A recent meta-analysis found that the most effective treatments for cancer-related fatigue are exercise and psychological interventions.
People undergoing cancer treatment frequently report fatigue, which can range from somewhat bothersome to debilitating. Although the body of research on treatments for fatigue is growing, most studies are single institution studies evaluating 1 type of treatment.
Researchers from six healthcare institutions around the United States performed a meta-analysis of research on cancer-related fatigue (CRF). They compared the mean weighted effect sizes of the four most commonly recommended treatments for CRF (exercise, psychological, combined exercise and psychological, and pharmaceutical) and identified independent variables associated with treatment effectiveness.
Among 17,033 references, 113 unique studies with over 11,000 participants had sufficient data to be included in the meta-analysis. Exercise, psychological interventions, and exercise plus psychological interventions improve CRF during and after primary cancer treatment; however, pharmacologic interventions did not show improvement in CRF. Results also suggest that CRF treatment effectiveness was associated with cancer stage, baseline treatment status, treatment delivery mode, and fatigue measures.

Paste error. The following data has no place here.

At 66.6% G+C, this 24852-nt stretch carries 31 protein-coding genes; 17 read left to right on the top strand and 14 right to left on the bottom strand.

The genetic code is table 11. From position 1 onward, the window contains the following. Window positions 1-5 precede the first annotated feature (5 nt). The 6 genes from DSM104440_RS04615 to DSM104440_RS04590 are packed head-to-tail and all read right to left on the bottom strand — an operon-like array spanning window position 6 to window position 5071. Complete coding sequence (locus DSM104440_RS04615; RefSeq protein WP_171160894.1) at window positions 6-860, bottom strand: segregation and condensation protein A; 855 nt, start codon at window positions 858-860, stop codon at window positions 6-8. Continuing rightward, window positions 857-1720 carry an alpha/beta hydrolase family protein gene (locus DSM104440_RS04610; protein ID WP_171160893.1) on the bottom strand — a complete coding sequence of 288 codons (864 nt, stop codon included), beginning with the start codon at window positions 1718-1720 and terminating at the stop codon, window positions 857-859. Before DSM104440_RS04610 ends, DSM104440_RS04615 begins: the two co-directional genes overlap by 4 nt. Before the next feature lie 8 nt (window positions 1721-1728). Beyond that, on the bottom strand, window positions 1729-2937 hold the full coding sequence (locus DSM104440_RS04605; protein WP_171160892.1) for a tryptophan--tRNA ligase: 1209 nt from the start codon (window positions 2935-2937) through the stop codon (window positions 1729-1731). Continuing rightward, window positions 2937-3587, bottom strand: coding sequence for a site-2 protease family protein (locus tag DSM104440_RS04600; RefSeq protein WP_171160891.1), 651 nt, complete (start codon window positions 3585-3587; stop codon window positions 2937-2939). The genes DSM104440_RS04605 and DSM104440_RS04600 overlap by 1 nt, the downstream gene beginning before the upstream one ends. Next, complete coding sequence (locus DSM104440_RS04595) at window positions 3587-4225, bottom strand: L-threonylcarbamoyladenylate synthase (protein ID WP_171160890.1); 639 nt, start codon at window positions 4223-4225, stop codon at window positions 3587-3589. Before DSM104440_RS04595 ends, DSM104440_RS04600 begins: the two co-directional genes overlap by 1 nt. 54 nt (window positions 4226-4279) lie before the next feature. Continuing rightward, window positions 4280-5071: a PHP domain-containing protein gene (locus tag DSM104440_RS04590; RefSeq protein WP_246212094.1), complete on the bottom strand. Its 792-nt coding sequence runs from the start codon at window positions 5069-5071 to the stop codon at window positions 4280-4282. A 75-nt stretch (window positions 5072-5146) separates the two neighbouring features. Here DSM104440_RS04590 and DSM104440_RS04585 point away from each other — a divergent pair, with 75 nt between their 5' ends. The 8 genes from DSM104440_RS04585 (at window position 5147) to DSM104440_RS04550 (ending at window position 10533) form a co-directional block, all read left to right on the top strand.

The researchers concluded that exercise and psychological interventions are effective for reducing CRF during and after cancer treatment, and they are significantly better than the available pharmaceutical options. They recommend exercise or psychological interventions as first-line treatments for CRF. The study findings are available here.